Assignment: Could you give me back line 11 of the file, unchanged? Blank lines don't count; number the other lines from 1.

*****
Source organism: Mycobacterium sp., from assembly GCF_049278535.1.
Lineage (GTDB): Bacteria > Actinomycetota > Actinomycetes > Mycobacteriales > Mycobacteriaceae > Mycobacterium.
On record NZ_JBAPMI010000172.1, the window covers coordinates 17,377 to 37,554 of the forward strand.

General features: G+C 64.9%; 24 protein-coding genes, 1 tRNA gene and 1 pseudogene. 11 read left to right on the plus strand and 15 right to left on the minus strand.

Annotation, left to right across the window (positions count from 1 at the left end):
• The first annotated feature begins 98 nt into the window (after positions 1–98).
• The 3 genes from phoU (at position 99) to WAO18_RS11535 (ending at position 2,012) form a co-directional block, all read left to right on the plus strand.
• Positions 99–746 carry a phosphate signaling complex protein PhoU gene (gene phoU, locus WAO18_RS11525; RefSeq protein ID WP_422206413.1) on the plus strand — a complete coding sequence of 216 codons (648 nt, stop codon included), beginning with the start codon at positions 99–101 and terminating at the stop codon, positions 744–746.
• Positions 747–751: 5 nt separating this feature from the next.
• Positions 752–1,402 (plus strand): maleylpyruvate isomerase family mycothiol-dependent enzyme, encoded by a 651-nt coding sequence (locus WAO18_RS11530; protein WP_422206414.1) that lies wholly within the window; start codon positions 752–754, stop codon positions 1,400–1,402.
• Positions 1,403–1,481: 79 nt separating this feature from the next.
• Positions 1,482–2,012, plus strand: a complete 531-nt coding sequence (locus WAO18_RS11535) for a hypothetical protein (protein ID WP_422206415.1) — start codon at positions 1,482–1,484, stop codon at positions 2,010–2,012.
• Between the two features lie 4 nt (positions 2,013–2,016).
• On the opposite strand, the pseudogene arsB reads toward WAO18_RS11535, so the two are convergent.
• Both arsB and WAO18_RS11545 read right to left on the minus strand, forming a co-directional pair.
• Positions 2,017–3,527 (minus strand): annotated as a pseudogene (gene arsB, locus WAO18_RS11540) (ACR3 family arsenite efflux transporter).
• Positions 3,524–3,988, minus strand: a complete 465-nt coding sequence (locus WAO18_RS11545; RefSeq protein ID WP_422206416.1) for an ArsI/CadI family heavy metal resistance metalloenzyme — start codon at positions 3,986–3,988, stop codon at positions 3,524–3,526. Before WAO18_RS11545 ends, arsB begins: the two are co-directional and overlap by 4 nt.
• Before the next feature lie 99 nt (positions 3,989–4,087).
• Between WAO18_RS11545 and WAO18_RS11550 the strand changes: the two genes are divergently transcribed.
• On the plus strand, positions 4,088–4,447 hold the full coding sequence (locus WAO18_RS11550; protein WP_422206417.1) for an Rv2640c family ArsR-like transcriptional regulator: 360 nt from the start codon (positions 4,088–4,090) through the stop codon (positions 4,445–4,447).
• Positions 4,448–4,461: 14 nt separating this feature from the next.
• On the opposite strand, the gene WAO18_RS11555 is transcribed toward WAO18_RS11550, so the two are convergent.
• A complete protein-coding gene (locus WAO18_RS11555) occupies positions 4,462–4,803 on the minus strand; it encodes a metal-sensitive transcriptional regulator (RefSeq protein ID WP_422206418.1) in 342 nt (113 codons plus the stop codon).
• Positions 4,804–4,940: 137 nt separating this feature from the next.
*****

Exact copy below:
• Positions 1,403–1,481: 79 nt separating this feature from the next.